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FPJ Explains: What are proposed changes in IAS cadre rules non-BJP state govts teamed up against

The government has defended the move and has stated that working with the Centre and state governments both will broaden officers' perspectives and will advance the mission of the all-India services.

FPJ Web Desk | Updated on: Sunday, January 23, 2022, 03:29 PM IST

FPJ Explains: What are proposed changes in IAS cadre rules non-BJP state govts teamed up against  | File Photo
FPJ Explains: What are proposed changes in IAS cadre rules non-BJP state govts teamed up against | File Photo
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The non-BJP governments in four states have teamed up against the Centre's proposal to amend the IAS (Cadre) Rules, 1954. Chief Ministers of West Bengal, Rajasthan, Jharkhand and Chhattisgarh have written to the Prime Minister and urged him to roll back the decision, claiming that the change in the rules for central deputation of IAS officers will affect the states' administration.

West Bengal Chief Minister Mamata Banerjee has written two letters to the Centre. In her second letter she says, "I find the revised amendment proposal more draconian than the former, and indeed its very grain is against the foundations of our great federal polity and the basic structure of India's Constitutional scheme.

"The moot point of the further revised draft amendment proposal is that an officer, whom the Central government may choose to take out of a state to any part of the country without taking his/her consent and without the agreement of the state government under whom he or she is serving, may now stand released from his/her current assignment forthwith," Banerjee said.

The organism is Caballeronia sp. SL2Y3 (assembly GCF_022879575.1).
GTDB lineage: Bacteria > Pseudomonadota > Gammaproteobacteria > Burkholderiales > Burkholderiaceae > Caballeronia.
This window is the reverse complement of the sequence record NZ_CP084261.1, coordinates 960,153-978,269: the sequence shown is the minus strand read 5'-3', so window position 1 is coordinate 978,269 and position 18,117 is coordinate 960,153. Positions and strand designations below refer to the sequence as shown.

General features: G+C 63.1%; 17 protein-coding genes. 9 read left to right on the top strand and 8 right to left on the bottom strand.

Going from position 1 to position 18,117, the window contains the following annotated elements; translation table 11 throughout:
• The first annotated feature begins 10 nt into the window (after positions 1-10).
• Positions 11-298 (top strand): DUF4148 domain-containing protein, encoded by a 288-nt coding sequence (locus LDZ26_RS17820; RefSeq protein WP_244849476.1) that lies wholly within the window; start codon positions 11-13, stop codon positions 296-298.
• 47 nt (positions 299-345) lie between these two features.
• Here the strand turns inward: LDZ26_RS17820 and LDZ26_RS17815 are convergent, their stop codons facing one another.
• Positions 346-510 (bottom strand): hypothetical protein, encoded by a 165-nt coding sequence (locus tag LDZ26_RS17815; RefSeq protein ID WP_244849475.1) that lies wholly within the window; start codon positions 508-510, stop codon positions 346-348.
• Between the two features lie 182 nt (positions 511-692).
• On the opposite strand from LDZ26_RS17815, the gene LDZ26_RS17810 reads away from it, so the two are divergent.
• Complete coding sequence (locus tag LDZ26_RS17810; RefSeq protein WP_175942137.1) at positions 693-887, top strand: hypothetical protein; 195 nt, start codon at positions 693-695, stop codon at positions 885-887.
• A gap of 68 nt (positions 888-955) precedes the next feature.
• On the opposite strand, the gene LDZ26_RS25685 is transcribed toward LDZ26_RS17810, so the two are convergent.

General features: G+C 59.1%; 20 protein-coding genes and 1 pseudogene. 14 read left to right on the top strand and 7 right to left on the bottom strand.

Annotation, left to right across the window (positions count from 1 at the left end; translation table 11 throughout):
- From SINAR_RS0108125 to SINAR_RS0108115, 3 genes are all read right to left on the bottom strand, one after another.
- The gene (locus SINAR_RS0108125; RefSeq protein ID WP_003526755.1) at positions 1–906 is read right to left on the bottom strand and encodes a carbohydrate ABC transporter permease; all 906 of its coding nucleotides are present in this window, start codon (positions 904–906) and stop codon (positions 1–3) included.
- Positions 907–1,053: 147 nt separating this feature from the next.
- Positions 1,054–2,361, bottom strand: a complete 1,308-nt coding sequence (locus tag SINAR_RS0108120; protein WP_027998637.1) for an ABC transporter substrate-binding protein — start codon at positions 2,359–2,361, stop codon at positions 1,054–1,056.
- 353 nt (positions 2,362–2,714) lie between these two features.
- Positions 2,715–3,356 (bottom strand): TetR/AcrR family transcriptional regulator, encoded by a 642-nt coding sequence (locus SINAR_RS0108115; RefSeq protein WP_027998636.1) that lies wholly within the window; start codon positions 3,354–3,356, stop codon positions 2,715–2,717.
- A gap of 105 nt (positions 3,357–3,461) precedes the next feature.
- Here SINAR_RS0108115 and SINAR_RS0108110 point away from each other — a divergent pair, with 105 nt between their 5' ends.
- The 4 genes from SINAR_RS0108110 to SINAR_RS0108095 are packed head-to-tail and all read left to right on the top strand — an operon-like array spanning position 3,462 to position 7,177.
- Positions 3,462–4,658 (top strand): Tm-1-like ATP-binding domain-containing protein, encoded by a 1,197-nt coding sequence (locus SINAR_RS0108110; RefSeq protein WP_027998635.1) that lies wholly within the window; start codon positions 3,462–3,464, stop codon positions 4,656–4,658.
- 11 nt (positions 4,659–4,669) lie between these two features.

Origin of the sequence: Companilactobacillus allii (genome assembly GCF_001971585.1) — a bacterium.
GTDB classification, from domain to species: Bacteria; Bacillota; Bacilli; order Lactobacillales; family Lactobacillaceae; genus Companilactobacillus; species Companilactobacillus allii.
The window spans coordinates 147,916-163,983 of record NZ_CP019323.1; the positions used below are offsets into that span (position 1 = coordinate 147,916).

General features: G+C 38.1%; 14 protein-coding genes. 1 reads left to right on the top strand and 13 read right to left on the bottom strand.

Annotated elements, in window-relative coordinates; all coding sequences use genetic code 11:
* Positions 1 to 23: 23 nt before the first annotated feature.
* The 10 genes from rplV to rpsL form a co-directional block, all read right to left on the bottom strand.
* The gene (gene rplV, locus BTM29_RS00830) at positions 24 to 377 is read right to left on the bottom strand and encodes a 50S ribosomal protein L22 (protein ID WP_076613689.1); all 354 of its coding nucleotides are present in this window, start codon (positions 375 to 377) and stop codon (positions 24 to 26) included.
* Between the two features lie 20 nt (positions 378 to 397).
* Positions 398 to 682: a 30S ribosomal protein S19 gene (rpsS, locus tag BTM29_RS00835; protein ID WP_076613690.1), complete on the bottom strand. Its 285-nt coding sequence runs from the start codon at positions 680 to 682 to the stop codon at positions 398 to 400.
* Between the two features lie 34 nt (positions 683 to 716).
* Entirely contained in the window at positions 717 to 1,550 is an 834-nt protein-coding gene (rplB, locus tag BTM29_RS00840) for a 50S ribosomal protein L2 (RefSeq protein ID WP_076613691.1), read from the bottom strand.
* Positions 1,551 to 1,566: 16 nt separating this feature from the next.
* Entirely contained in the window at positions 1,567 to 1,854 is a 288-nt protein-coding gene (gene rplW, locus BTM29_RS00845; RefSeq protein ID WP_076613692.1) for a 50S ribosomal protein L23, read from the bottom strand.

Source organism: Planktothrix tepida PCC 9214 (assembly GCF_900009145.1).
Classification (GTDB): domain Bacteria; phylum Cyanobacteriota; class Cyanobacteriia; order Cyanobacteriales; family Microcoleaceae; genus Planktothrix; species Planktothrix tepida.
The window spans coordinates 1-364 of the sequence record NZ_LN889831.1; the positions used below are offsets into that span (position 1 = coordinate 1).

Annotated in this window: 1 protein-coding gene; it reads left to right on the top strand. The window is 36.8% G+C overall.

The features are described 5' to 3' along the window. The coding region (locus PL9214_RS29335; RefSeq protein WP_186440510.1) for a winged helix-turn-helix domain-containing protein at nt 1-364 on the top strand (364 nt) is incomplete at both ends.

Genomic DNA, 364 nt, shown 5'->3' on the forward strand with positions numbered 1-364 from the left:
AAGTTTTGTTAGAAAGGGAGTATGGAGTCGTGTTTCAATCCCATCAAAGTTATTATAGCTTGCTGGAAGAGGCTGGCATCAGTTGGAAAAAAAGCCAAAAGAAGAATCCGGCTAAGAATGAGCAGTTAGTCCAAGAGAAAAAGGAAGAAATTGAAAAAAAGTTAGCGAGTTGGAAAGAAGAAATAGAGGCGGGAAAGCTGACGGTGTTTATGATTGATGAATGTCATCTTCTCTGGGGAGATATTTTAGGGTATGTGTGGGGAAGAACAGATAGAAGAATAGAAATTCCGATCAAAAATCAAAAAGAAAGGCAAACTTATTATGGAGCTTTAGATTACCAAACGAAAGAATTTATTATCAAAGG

The states say that the power proposed to be usurped by the Central government by resorting to over-centralisation of powers is going to destroy the morale and freedom of the All-India Service officers.

Jharkhand Chief Minister Hemant Soren too wrote to the Prime Minister expressing his concern. He said, "I have written to @PMOIndia expressing strong reservations on the proposed All India Services cadre rule amendments by Govt of India. They promote 'unilateralism' rather than 'cooperative federalism'. I hope he will consider my request and bury the proposal at this stage itself."

The Chief Minister of Rajasthan Ashok Gehlot and Chhattisgarh Chief Minister Bhupesh Baghel have also written letters to the Prime Minister opposing the move.

The government has defended the move and has stated that working with the Centre and state governments both will broaden officers' perspectives and will advance the mission of the all-India services.

He stated that the Indian Administrative Service (IAS) officers cannot always be posted in states since it is inefficient for both the service and the officers. It has said that working with the Central government provides them with a unique viewpoint for the personal development of officers after serving in the states and then returning to the Centre.

Maharashtra and Tamil Nadu too have decided to oppose the changes.

What are the proposed changes?

The DoPT has recently proposed changes in the IAS (Cadre) Rules, 1954, that will take away the power of states to override New Delhi's request for seeking officers on central deputation.

The move has evoked sharp criticism from West Bengal Chief Minister Mamata Banerjee, who wrote to Prime Minister Narendra Modi urging him to roll back the proposal claiming it will affect the states' administration.